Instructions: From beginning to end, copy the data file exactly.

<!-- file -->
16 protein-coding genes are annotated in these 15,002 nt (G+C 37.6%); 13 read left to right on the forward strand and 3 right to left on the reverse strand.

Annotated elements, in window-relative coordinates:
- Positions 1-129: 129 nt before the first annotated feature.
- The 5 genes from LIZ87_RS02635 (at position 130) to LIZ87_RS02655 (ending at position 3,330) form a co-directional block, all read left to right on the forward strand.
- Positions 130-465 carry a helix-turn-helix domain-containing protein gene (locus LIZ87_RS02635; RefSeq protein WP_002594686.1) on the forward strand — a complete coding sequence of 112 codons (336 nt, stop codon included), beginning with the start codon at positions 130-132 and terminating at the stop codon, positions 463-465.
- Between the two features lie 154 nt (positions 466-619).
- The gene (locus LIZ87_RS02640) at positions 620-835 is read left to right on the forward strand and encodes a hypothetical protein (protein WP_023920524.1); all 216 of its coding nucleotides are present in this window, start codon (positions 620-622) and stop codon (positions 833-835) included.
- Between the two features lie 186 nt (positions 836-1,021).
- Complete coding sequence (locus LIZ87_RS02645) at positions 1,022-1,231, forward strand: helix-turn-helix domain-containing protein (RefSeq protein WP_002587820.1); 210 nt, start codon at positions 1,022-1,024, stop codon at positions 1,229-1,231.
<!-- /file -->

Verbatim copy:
16 protein-coding genes are annotated in these 15,002 nt (G+C 37.6%); 13 read left to right on the forward strand and 3 right to left on the reverse strand.

Annotated elements, in window-relative coordinates:
- Positions 1-129: 129 nt before the first annotated feature.
- The 5 genes from LIZ87_RS02635 (at position 130) to LIZ87_RS02655 (ending at position 3,330) form a co-directional block, all read left to right on the forward strand.
- Positions 130-465 carry a helix-turn-helix domain-containing protein gene (locus LIZ87_RS02635; RefSeq protein WP_002594686.1) on the forward strand — a complete coding sequence of 112 codons (336 nt, stop codon included), beginning with the start codon at positions 130-132 and terminating at the stop codon, positions 463-465.
- Between the two features lie 154 nt (positions 466-619).
- The gene (locus LIZ87_RS02640) at positions 620-835 is read left to right on the forward strand and encodes a hypothetical protein (protein WP_023920524.1); all 216 of its coding nucleotides are present in this window, start codon (positions 620-622) and stop codon (positions 833-835) included.
- Between the two features lie 186 nt (positions 836-1,021).
- Complete coding sequence (locus LIZ87_RS02645) at positions 1,022-1,231, forward strand: helix-turn-helix domain-containing protein (RefSeq protein WP_002587820.1); 210 nt, start codon at positions 1,022-1,024, stop codon at positions 1,229-1,231.